‘A genius way to cook pheasant-and one I never tire of. The game bird is seriously enhanced by the addition of the trotters and the pie’s appearance never fails to draw gasps of admiration.’

Rose Prince

Pheasant and pig’s trotter pie with suet crust

Extract from Fergus Henderson’s Nose to Tail Eating:

A Kind of British Cooking Published by Bloomsbury in 2004

A pie for six
Filling
3 pig’s trotters
A bundle of fresh herbs
1 whole garlic
2 bay leaves
10 peppercorns
2 sticks of celery, chopped
2 red onions, cut in half
2 carrots, peeled
1 bottle of red wine
1.5 litres (2 ½pt) chicken stock
A scoop of duck fat or butter
500g (Ilb) green streaky bacon, cut into chunks, skin removed, rolled and tied
2 pheasants, split in half, kept on the bone, and seasoned
3 onions, peeled and sliced
Sea salt and pepper
1 egg yolk, beaten

Suet pastry

200g (7oz) self-raising flour
100g (4oz) suet (grated fresh
if possible-ask your butcher)
A healthy pinch of sea salt

Method

The pie filling is best made the day before, to find itself. Place the trotters in a pan with the herbs, garlic, bay leaves, peppercorns, celery, red onions, and carrots, cover with red wine and stock, bring to the boil, then reduce to a simmer for 3 hours until the trotters are cooked and tender. Remove the trotters from the pan, then strain the stock. While the trotters are warm, pick the flesh and skin from the bones.

Get a frying pan hot, add duck fat or butter, fry the bacon chunks and the rolled skin, then remove to a deep roasting tray or oven dish. Brown the pheasant halves, then move them to join the bacon (if the pan looks dry, add a little more fat). Then sweat the onions, add these, the trotter flesh and stock to the roasting tray and cover with tinfoil.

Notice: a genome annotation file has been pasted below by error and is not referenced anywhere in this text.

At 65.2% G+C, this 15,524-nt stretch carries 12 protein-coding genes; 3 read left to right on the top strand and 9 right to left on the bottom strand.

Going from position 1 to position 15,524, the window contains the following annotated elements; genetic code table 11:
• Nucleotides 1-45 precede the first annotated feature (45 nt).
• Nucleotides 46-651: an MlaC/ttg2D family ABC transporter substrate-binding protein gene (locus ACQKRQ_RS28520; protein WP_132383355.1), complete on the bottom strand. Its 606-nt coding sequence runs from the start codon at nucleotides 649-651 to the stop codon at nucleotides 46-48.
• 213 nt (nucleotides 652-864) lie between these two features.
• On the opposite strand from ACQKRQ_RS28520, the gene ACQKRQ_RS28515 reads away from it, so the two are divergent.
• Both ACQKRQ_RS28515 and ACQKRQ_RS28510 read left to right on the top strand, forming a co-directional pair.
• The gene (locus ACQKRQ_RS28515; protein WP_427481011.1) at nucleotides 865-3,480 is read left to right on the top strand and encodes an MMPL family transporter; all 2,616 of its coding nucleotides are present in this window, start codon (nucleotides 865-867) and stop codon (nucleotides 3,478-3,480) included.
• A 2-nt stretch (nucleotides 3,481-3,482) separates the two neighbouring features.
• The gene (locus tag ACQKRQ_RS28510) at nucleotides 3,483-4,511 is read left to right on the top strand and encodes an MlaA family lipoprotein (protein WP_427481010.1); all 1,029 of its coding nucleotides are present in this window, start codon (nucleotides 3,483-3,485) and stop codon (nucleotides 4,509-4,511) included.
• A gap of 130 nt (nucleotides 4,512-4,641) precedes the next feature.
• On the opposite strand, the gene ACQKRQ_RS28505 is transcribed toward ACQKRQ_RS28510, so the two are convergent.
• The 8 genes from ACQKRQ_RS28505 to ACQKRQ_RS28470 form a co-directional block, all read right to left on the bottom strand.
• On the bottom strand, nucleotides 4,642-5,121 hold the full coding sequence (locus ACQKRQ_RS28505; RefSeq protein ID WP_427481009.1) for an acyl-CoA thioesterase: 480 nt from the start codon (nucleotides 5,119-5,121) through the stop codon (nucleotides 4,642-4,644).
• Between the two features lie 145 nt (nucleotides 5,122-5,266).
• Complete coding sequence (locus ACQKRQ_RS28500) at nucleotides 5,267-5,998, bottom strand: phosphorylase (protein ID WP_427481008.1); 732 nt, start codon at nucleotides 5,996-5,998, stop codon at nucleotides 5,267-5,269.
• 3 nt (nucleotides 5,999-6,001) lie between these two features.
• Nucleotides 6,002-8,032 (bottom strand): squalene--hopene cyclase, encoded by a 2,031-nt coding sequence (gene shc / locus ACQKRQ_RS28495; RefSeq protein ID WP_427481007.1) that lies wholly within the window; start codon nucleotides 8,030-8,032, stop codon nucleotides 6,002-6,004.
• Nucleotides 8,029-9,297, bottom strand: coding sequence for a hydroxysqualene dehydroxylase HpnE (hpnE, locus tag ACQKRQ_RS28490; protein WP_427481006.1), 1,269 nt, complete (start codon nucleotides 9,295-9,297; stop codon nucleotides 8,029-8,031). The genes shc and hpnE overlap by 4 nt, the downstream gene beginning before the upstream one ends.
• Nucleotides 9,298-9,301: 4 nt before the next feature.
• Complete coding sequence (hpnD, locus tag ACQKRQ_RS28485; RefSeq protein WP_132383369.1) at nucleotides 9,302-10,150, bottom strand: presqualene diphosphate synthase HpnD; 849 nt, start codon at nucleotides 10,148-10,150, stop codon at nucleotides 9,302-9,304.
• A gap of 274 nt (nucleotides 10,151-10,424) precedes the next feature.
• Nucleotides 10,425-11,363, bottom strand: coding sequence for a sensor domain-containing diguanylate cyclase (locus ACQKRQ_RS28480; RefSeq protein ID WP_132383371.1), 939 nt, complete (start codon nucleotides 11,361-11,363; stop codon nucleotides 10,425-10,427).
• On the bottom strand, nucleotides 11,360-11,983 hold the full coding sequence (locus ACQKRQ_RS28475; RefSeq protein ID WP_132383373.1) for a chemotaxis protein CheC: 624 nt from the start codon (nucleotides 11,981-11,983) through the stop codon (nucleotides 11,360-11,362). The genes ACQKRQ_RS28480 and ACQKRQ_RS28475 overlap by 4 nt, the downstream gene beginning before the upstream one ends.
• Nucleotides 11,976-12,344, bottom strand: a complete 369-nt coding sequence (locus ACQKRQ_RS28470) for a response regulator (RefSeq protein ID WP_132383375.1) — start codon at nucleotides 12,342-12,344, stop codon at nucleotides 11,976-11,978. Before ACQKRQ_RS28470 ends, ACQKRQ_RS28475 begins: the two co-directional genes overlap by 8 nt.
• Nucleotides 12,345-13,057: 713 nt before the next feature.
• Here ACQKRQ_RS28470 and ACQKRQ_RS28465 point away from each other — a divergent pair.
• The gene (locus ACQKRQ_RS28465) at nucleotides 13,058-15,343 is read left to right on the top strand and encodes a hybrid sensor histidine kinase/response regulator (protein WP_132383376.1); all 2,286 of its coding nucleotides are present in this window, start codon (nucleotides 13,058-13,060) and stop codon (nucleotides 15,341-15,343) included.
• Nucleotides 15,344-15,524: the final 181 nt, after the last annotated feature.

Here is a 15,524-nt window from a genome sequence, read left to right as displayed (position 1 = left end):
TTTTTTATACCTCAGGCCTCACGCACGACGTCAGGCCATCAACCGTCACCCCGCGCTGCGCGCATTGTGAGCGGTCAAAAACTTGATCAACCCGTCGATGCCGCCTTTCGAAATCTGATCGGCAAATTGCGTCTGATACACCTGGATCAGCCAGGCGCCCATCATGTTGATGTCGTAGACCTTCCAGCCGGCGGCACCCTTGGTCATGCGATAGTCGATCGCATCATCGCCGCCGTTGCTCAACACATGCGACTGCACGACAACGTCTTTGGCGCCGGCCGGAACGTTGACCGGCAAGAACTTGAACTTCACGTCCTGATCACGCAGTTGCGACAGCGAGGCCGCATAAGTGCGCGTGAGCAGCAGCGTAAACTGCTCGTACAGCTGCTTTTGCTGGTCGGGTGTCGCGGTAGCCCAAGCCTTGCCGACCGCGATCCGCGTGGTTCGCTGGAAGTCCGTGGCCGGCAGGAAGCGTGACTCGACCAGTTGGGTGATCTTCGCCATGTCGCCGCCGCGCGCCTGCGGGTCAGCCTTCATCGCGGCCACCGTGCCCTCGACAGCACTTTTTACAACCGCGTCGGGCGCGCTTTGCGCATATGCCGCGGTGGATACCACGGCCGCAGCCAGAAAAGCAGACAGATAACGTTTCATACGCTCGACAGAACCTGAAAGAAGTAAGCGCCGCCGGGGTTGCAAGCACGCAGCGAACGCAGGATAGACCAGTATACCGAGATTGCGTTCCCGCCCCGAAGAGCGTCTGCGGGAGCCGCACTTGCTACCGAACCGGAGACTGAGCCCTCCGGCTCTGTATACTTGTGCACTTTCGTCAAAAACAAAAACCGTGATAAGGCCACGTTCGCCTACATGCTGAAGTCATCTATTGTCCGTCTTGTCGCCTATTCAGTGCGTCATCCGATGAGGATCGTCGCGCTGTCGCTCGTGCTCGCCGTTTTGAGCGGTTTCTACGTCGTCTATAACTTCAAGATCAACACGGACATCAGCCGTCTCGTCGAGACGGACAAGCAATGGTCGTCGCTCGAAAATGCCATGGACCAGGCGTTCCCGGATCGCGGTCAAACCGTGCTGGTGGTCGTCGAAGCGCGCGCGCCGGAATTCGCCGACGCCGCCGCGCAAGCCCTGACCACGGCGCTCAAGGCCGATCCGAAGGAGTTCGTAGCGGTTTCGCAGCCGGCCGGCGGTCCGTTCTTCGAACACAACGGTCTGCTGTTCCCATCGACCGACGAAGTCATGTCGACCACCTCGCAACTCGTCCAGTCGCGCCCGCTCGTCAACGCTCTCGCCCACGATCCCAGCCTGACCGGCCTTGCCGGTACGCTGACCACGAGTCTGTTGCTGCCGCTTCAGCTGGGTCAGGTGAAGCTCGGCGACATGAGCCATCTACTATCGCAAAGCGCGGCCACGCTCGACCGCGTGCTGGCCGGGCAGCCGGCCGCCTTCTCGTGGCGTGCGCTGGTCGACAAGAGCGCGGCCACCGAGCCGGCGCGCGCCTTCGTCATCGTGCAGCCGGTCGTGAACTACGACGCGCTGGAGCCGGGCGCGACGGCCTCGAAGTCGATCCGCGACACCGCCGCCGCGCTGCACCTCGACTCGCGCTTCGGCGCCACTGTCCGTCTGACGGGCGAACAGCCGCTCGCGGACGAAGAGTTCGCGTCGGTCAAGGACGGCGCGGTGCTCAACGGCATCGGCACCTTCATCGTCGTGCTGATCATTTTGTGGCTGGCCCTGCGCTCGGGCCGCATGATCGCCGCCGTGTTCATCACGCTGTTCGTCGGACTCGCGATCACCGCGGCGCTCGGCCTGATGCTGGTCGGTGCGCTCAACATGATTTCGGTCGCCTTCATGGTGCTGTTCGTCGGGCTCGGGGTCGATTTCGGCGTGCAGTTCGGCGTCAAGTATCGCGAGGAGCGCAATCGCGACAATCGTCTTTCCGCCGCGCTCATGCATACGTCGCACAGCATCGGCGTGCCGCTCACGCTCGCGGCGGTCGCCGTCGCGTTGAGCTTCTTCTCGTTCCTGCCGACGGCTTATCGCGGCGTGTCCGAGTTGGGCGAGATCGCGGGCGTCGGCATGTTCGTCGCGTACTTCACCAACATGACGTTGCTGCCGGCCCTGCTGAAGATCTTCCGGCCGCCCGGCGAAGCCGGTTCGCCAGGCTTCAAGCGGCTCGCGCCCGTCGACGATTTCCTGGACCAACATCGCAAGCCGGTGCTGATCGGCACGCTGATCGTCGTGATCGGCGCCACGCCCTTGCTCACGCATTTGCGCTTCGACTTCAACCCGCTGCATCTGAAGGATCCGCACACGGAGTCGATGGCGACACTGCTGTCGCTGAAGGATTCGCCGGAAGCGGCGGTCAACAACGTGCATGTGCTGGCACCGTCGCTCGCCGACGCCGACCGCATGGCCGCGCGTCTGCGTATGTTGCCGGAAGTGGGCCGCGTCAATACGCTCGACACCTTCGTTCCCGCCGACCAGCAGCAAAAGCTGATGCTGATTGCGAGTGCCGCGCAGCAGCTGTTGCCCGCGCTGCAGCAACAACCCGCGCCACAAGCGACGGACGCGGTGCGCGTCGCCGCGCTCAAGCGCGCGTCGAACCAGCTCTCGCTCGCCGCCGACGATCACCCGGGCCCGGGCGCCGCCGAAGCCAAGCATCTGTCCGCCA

Place in a hot oven for 15 minutes, then reduce the heat to medium and cook for another 30 minutes. Remove, check the seasoning and allow to cool in the stock (it can be eaten now if you have not the patience for making a pie).

When cool, remove the pheasant and pull the meat off the bones, keeping the pieces of flesh large as you want them to maintain their integrity in the pie. Return them to the other ingredients and refrigerate overnight.

To make the pastry, mix the ingredients, then add cold water cautiously to achieve a firm dough. Allow this to rest in the fridge for at least 2 hours before use.

Place your mixture in a pie dish, cover with pastry, paint this with egg yolk, and bake in a medium to hot oven for 40 minutes. When the pastry is golden, and the stuffing bubbling inside, serve and eat. Very good with Brussels sprouts.

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